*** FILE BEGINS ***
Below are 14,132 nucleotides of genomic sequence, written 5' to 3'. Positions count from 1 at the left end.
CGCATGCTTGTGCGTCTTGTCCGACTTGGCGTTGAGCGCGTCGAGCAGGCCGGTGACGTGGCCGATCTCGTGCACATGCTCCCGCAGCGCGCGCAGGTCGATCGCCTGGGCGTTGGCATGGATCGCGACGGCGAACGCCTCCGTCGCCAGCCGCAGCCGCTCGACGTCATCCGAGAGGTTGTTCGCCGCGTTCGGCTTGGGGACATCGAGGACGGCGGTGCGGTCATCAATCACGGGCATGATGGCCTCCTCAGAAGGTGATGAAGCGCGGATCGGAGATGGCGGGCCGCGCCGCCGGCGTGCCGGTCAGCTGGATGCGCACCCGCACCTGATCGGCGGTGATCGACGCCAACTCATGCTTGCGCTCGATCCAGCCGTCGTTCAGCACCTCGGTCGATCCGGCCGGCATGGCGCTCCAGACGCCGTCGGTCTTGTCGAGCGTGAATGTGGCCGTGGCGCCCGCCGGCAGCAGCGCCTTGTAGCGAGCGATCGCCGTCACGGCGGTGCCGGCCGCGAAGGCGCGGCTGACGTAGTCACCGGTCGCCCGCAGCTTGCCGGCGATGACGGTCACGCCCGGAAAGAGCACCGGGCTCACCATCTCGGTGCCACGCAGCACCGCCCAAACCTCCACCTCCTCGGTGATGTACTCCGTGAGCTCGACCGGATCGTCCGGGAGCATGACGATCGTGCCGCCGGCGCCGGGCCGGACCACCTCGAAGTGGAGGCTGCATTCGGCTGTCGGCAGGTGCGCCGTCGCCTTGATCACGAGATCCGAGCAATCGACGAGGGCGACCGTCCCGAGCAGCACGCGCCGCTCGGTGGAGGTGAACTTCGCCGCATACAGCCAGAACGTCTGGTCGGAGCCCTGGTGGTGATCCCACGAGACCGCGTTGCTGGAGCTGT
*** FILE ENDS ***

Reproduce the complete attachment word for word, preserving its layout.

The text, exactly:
Below are 14,132 nucleotides of genomic sequence, written 5' to 3'. Positions count from 1 at the left end.
CGCATGCTTGTGCGTCTTGTCCGACTTGGCGTTGAGCGCGTCGAGCAGGCCGGTGACGTGGCCGATCTCGTGCACATGCTCCCGCAGCGCGCGCAGGTCGATCGCCTGGGCGTTGGCATGGATCGCGACGGCGAACGCCTCCGTCGCCAGCCGCAGCCGCTCGACGTCATCCGAGAGGTTGTTCGCCGCGTTCGGCTTGGGGACATCGAGGACGGCGGTGCGGTCATCAATCACGGGCATGATGGCCTCCTCAGAAGGTGATGAAGCGCGGATCGGAGATGGCGGGCCGCGCCGCCGGCGTGCCGGTCAGCTGGATGCGCACCCGCACCTGATCGGCGGTGATCGACGCCAACTCATGCTTGCGCTCGATCCAGCCGTCGTTCAGCACCTCGGTCGATCCGGCCGGCATGGCGCTCCAGACGCCGTCGGTCTTGTCGAGCGTGAATGTGGCCGTGGCGCCCGCCGGCAGCAGCGCCTTGTAGCGAGCGATCGCCGTCACGGCGGTGCCGGCCGCGAAGGCGCGGCTGACGTAGTCACCGGTCGCCCGCAGCTTGCCGGCGATGACGGTCACGCCCGGAAAGAGCACCGGGCTCACCATCTCGGTGCCACGCAGCACCGCCCAAACCTCCACCTCCTCGGTGATGTACTCCGTGAGCTCGACCGGATCGTCCGGGAGCATGACGATCGTGCCGCCGGCGCCGGGCCGGACCACCTCGAAGTGGAGGCTGCATTCGGCTGTCGGCAGGTGCGCCGTCGCCTTGATCACGAGATCCGAGCAATCGACGAGGGCGACCGTCCCGAGCAGCACGCGCCGCTCGGTGGAGGTGAACTTCGCCGCATACAGCCAGAACGTCTGGTCGGAGCCCTGGTGGTGATCCCACGAGACCGCGTTGCTGGAGCTGT